Wife Of Maryville Pastor Killed At Church Tells Story Of Loss
MARYVILLE, IL (KTVI)– Four years to the day after her husband, a minister, was gunned down during his sermon, Cindy Winters has a message for those dealing with loss. There is hope.
It was March 8, 2009 when Winters was on her way to her husband Fred’s church, First Baptist in Maryville, Illinois. She’ll always remember the traffic.
“I assumed maybe there had been a car accident at the entrance to the church.”
The flood of emergency vehicles blocked the parking lot, and cars parked on the side of the road housed familiar faces that cold morning. They were faces of fellow church members. One of them, on the side of Highway 162, would break the news, that her husband had been shot.
“I don’t think I have ever been so afraid and so sad at the same time,” she said.
Inside, Fred Winters had been preaching when Terry Sedlacek, 27, of Troy came walking down the center aisle. He said something to Winters, then opened fire. Pastor Fred, as he was known, died at the hospital down the street later that morning.
Just like that, Cindy Winters became a single mother of two girls, and the process of trying to raise them, and recover, began. It was not easy to control her anger, even for a minister’s wife.
“I was very angry many times about a lot of different things,” she said. “Not only the why did it happen, but when your life is nothing like you want it to be and you work so hard to get it to a certain point and all of a sudden its gone in just a second. Yeah, there’s a lot of anger associated with that.”
Early on she discovered how difficult it is for people to talk to someone who has endured tragedy. They often say nothing rather than risk saying the wrong thing.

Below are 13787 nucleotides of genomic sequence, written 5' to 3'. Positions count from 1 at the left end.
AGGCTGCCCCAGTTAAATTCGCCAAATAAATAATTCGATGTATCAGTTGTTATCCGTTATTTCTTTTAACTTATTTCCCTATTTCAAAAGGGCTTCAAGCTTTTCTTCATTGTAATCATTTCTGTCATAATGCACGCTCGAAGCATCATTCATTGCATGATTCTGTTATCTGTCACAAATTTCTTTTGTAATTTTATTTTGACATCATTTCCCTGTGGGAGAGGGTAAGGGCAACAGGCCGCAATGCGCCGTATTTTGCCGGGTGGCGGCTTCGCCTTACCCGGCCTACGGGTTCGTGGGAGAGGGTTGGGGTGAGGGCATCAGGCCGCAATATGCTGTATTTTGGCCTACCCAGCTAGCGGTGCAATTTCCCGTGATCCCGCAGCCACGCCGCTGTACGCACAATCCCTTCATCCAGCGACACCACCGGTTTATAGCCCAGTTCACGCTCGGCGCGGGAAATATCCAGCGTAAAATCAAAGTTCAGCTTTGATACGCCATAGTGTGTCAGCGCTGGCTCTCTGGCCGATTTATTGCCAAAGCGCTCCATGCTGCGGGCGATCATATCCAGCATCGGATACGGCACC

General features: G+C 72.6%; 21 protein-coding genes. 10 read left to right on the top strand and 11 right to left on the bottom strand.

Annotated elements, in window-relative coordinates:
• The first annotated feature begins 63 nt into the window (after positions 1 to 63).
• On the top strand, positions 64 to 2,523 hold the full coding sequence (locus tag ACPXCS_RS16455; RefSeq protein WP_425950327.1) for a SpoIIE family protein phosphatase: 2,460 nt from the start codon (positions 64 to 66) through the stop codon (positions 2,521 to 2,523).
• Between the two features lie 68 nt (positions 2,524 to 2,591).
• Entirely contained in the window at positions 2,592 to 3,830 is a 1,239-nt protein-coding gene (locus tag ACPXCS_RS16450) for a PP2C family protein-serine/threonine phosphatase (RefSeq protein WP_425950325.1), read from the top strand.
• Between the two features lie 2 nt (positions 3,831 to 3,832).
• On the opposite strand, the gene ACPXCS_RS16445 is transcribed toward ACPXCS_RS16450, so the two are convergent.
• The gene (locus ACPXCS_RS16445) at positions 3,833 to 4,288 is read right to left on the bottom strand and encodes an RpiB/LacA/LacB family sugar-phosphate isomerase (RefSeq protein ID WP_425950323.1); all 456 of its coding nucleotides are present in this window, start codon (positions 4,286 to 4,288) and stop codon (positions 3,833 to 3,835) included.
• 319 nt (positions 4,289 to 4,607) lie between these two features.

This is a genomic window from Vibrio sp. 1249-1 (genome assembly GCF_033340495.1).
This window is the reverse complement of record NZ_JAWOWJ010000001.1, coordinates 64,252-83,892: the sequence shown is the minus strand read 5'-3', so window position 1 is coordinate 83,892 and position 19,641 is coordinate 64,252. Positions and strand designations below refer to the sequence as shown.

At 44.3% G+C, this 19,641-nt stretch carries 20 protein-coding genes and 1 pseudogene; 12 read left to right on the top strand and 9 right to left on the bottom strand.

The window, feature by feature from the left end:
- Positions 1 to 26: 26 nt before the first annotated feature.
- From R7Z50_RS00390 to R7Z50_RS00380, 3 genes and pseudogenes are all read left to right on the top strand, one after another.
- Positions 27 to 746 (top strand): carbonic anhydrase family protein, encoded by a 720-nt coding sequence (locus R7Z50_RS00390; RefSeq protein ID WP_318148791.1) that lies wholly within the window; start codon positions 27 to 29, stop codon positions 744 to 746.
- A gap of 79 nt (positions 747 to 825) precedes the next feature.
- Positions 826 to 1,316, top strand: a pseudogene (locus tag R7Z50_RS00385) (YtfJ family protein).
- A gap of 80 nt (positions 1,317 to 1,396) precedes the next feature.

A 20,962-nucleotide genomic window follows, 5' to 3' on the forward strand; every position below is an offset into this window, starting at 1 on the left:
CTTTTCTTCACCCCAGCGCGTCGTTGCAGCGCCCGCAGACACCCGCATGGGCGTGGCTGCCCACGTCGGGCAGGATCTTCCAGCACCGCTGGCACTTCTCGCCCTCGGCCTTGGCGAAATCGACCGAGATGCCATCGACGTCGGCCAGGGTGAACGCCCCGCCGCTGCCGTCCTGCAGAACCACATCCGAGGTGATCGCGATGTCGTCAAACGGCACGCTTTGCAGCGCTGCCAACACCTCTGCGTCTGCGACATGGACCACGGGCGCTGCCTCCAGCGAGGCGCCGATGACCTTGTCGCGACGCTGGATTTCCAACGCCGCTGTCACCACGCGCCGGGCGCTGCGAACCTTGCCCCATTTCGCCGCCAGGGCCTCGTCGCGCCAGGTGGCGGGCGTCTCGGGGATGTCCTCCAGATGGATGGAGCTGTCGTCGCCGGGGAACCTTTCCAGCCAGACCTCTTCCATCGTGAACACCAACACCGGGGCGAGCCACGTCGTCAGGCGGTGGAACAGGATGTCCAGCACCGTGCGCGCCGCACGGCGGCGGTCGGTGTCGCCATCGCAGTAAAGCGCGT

“I would just find that people would pretend like it didn’t happen so to speak, and they would just kind of leave me alone. It was very difficult.
“I would just feel really overwhelmed with what I was experiencing and I didn’t really have a vehicle to express my emotions. So what I would do is sit down with paper and a pen.”
Her vignettes and devotionals became a blog, and have now been put in the form of a book, called “Reflections from the Pit.” In it, she shares her journey of recovery. She talks about things like the triggers that take her back to that horrible day in 2009.
“If I see a newscast about a shooting, I won’t sleep for the next week because of all the memories that come up and I know what those people are feeling and I’m immediately overcome with grief for them and for what I know that they’re going through.”
She knows something else. The old saying, “time heals all wounds,” according to this wounded woman, is a lie.
“It is a myth. It’s very much a myth. I don’t believe that time heals all wounds. I think Jesus can heal all wounds. I do. But I don’t think time can heal all wounds. I think many times time just gives us the opportunity to bury things that shouldn’t be buried.”
She comes with good news, though. She wants people suffering from loss to know that there is hope.
“I don’t think victimization and tragedy has to be the final word on our lives. I think that no matter what kind of pit we’ve been thrown into, I think God has a plan and a way to get us out of that pit.”
There will be an open house to launch “Reflections from the Pit” Sunday from 1-4 at the Wildey Theater in Edwardsville. The book will be available on Amazon.com and in select stores.